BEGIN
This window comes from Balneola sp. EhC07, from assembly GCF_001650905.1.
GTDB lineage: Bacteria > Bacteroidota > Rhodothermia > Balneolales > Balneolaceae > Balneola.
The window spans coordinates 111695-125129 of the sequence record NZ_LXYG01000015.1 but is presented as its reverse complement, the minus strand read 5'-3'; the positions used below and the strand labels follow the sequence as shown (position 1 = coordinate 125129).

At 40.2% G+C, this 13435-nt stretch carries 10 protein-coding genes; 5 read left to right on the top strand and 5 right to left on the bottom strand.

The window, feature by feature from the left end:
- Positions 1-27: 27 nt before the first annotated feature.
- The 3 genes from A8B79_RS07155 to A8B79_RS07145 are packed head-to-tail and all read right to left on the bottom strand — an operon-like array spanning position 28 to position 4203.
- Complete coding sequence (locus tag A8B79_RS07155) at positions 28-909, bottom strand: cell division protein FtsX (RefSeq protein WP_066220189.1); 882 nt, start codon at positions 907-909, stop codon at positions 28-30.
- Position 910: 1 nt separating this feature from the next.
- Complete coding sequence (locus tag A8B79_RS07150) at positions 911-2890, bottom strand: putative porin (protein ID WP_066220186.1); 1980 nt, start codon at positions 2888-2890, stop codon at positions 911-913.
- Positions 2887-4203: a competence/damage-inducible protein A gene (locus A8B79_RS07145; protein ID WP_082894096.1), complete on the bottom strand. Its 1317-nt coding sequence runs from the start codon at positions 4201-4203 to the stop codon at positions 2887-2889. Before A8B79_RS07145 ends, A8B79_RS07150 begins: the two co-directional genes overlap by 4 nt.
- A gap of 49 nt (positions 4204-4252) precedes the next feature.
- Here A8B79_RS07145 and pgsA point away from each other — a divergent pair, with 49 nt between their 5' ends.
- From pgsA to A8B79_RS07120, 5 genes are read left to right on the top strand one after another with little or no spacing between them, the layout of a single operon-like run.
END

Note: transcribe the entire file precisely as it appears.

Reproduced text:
This window comes from Balneola sp. EhC07, from assembly GCF_001650905.1.
GTDB lineage: Bacteria > Bacteroidota > Rhodothermia > Balneolales > Balneolaceae > Balneola.
The window spans coordinates 111695-125129 of the sequence record NZ_LXYG01000015.1 but is presented as its reverse complement, the minus strand read 5'-3'; the positions used below and the strand labels follow the sequence as shown (position 1 = coordinate 125129).

At 40.2% G+C, this 13435-nt stretch carries 10 protein-coding genes; 5 read left to right on the top strand and 5 right to left on the bottom strand.

The window, feature by feature from the left end:
- Positions 1-27: 27 nt before the first annotated feature.
- The 3 genes from A8B79_RS07155 to A8B79_RS07145 are packed head-to-tail and all read right to left on the bottom strand — an operon-like array spanning position 28 to position 4203.
- Complete coding sequence (locus tag A8B79_RS07155) at positions 28-909, bottom strand: cell division protein FtsX (RefSeq protein WP_066220189.1); 882 nt, start codon at positions 907-909, stop codon at positions 28-30.
- Position 910: 1 nt separating this feature from the next.
- Complete coding sequence (locus tag A8B79_RS07150) at positions 911-2890, bottom strand: putative porin (protein ID WP_066220186.1); 1980 nt, start codon at positions 2888-2890, stop codon at positions 911-913.
- Positions 2887-4203: a competence/damage-inducible protein A gene (locus A8B79_RS07145; protein ID WP_082894096.1), complete on the bottom strand. Its 1317-nt coding sequence runs from the start codon at positions 4201-4203 to the stop codon at positions 2887-2889. Before A8B79_RS07145 ends, A8B79_RS07150 begins: the two co-directional genes overlap by 4 nt.
- A gap of 49 nt (positions 4204-4252) precedes the next feature.
- Here A8B79_RS07145 and pgsA point away from each other — a divergent pair, with 49 nt between their 5' ends.
- From pgsA to A8B79_RS07120, 5 genes are read left to right on the top strand one after another with little or no spacing between them, the layout of a single operon-like run.